article by Carson McQuarrie
As athletes move further away from winter, their training often shifts to emphasize endurance over strength. This is an important component of periodized training, and a natural evolution of athletes’ interests as the weather improves. However, it can be difficult to find balance in that interim phase on the way to dedicated endurance training volume.
By focusing on the controllable in planning your training, you can create a transition that allows your body to adapt while moving into your desired phase of training. One way to cover your bases is to start with following the four focus areas, which comprise the FITT Principle: Frequency, Intensity, Time, and Type of exercise.
Frequency is typically thought of as the number of times a specific intensity or type of exercise is performed. Frequency can be applied to the transition from strength to endurance in terms of how many times a type of exercise will be performed in a given week. This might look like:
Intensity is thought of as the amount of energy exerted during a given workout. Intensity can be applied to the transition in terms of the amount of weight lifted, the amount of force exerted on a lighter weight, or running and cycling at a percentage of threshold heart rate and/or power, respectively. Decreasing intensity in strength training and increasing intensity in endurance training may look like:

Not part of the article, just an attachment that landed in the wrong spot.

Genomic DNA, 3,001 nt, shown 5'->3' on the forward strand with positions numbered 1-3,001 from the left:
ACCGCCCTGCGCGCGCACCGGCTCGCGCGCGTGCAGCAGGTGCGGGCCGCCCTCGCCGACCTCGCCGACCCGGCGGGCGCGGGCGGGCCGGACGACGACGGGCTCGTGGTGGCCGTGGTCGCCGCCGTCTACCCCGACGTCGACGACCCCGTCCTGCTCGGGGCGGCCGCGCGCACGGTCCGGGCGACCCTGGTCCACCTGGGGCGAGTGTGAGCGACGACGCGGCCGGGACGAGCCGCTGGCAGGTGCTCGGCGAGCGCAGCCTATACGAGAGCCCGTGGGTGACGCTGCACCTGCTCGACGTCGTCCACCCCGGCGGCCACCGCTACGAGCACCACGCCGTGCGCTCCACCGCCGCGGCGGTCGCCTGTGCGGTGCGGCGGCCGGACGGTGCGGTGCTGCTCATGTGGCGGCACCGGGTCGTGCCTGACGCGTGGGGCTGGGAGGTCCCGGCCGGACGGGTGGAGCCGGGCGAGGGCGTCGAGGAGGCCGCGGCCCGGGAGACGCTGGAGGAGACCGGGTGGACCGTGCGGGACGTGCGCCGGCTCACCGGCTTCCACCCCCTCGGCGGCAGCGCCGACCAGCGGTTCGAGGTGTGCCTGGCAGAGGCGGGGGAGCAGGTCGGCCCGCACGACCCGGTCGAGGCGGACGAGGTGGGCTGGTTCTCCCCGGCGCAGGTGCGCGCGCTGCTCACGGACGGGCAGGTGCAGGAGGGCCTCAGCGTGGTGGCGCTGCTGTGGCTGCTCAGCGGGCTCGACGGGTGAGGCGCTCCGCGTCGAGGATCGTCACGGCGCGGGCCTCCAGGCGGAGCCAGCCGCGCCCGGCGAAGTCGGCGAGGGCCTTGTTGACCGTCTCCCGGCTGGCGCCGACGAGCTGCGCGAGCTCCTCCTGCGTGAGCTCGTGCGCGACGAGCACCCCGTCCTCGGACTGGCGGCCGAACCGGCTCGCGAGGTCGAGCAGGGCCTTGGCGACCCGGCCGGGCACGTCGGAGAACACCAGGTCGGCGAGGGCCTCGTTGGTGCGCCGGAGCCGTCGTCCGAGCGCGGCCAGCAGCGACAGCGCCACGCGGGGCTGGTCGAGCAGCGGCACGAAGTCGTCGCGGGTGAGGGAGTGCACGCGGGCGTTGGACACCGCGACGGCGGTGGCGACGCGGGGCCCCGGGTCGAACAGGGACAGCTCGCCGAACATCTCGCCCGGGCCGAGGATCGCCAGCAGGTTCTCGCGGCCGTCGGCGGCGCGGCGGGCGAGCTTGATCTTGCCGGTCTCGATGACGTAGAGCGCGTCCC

Time as it relates to strength training and endurance training may seem simple at first but requires some nuance. For example, time in regards to strength training is not measured by the total amount of time spent at the gym performing load-bearing activities, but rather total volume, in the form of the number of sets or repetitions. In regards to increasing endurance training, it’s more simple. Time here can simply refer to increasing the duration of time of each workout at a given intensity. For both strength and endurance training this may look like:
Type refers to the type of exercise, in this case being between strength exercise and endurance exercise. It’s common to think that a cyclist or runner should decrease emphasis on weight training and increase endurance activities as their goal event gets closer. However, strength training can and should continue to prevent injury and maintain efficient movement patterns. Kettlebells, resistance bands, or bodyweight moves can maintain strength while phasing out the winter’s heavy lifting.
Remember, there is no “perfect” way to design a transition. A transition that may work for someone else may not work well for you. Keep the above principles in mind, and you’ll be able to create an effective and sustainable transition for your individual needs.
Carson McQuarrie is a dedicated athlete and coach who specializes in ultra-distance cycling and plant-based nutrition. For more information on Carson’s coaching services, or to schedule a coaching consultation with him click HERE.
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